Added Weight to the Planter

Some planters topple over when the plant becomes top-heavy. A 1-inch (2.5 cm) layer of rocks on the soil surface can go a long way in keeping your planter steady.

Protection From Soil Erosion

Not everybody has the time and patience to water potted plants gradually or to switch to a watering can with a narrow spout. Luckily, keeping rocks on the soil will prevent the soil from splashing out of the pot every time you water your plant.

The soil can also remain at a safe depth over the plant’s roots.

Protection Against Pests

Pests like fungus gnats and mites won’t be attracted to the organic matter in your soil because the surface is covered by dry rocks. As a result, they won’t find it attractive to lay eggs in your pots.

Keeping Perlite Dust Within the Pot

Perlite is a common ingredient in cactus and succulent mixes. However, perlite dust may contain crystalline silica, which is carcinogenic to humans and can also cause respiratory problems.

Debunking the Myth that Rocks Improve Drainage

Pots are like a microenvironment that replicates the natural soil environment of houseplants in their native habitat. However, pots have limited space that cannot perfectly mimic the various soil layers present in nature, and they don’t necessarily have to.

When you grow plants in the ground, the roots can only access moisture available in the root zone. The excess moisture can escape deep into the ground, beyond the reach of the roots. The water then pools or gathers at the water table, creating a saturated zone underneath and an unsaturated zone above, where it’s safe for plant roots to grow.

In pots with regular potting mix, a certain amount of water collects at the bottom and doesn’t exit the pot even after the excess water drains out of the drainage holes. This wet region becomes the perched water table.

The amount of water that remains at the bottom of the pot depends on the downward pull from gravitational force and the upward pull from capillary force balancing each other out.

Adding a rocky layer at the bottom of the pot will reduce the soil volume and raise this water table, moving it closer to the root zone. The rocky layer will be dry but the soil layer immediately above it will remain wet for longer, exposing the roots to unwanted extra moisture.

Therefore, you should not put coarse materials at the bottom of your planter if you aim to improve drainage. Contrary to popular belief, rocks or coarse materials at the bottom of pots don’t improve drainage but instead disrupt root growth and increase the risk of root rot.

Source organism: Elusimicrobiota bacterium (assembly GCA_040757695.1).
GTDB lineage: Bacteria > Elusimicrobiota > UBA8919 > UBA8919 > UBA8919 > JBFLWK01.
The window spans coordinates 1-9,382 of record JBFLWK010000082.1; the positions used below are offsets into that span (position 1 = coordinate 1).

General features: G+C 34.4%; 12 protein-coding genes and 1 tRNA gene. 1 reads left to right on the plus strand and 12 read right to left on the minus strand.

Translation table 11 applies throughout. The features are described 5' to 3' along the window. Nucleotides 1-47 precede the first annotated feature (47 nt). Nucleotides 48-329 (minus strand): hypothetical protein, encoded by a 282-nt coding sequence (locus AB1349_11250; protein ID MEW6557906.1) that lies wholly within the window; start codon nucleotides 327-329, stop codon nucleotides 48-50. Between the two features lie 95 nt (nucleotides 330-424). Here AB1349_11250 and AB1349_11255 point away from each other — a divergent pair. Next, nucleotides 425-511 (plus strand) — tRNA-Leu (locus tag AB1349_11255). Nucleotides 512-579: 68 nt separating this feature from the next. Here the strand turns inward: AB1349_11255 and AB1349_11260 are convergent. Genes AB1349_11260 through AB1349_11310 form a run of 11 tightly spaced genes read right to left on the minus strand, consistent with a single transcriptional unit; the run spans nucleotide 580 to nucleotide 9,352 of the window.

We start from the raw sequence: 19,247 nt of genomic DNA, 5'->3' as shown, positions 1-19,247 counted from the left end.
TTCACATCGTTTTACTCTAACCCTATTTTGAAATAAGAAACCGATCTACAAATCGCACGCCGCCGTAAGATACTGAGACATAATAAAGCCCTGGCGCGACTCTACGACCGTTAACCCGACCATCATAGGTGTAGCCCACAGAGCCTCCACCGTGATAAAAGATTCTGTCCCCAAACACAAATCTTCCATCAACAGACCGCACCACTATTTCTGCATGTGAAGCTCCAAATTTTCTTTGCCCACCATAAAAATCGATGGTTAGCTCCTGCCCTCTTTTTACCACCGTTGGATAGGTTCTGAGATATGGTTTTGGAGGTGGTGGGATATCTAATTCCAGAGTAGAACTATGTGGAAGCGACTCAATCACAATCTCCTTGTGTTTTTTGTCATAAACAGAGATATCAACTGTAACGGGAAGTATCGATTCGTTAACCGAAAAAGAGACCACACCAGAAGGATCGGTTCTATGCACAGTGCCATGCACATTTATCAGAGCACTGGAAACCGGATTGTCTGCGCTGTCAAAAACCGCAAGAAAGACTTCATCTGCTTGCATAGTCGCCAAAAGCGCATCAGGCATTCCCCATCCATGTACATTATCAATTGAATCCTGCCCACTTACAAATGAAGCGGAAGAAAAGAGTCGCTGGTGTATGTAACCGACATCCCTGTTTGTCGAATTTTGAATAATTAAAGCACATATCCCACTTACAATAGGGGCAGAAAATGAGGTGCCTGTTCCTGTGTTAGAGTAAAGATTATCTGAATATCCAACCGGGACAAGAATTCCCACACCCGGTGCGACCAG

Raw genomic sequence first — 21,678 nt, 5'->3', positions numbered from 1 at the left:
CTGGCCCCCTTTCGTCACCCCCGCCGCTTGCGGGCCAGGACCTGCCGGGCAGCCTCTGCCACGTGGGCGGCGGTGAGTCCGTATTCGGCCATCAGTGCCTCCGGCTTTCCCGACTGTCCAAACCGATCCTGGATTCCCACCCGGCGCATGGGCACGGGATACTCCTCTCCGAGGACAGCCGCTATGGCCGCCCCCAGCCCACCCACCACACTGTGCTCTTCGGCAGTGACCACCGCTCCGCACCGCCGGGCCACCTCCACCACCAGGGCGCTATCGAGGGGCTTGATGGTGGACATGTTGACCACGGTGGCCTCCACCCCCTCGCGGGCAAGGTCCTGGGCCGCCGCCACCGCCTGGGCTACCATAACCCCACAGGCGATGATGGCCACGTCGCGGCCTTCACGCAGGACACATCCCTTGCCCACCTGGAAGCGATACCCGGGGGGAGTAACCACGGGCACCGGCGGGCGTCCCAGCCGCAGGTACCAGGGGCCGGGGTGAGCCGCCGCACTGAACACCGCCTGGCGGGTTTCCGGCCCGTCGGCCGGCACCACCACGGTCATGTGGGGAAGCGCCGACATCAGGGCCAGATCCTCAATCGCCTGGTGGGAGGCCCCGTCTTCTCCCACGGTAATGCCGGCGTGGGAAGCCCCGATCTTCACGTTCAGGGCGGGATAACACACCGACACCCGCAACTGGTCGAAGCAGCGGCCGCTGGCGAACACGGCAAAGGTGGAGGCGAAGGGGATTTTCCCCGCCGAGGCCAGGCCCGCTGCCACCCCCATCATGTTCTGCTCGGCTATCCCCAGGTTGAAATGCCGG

You shouldn’t mix rocks in the soil either. They can take up much space in the pot, reducing the surface roots can grow into. In addition, rocks don’t hold onto nutrients, so there’s no real value in mixing them with the soil.

Best Practices for Using Rocks in Planters

Now that you know the pros and cons of adding rocks to planters, it’s time to understand the best practices to maximize the benefits and avoid the disadvantages. Here are some things to keep in mind:

Stick to the Surface Level

Place the rocks only on the surface of the soil. A 1-inch (2.5 cm) layer should be enough to serve the purpose of temperature regulation and moisture retention.

Use Nonporous or Smooth Rocks

Porous rocks can hold moisture like a sponge and attract mold and pests. Moreover, porous rocks are susceptible to damage from the winter freeze-and-thaw cycles.

Know When to Use Rocks

Use rocks only over fine sand, cactus mix, or succulent mix. On the other hand, loam, silt, and clay are excellent at holding moisture. Because of the high water content, these soil types can also maintain relatively stable temperatures.

7 Alternatives to Rocks in Pots

Rocks are beneficial to potted plants in certain situations. However, they can cause some issues with drainage, so you may not want to use them in all of your plants. Plenty of alternatives can offer you many of the same benefits for your plants without messing up the drainage in your pots.

It’s essential to know how to add them to your pots or potting soil to maximize their benefits.

For instance, perlite or sand significantly improves drainage when mixed evenly with the potting soil. Similarly, sphagnum moss, coco peat, and vermiculite must be evenly distributed in the potting mix to boost its moisture retention capacity.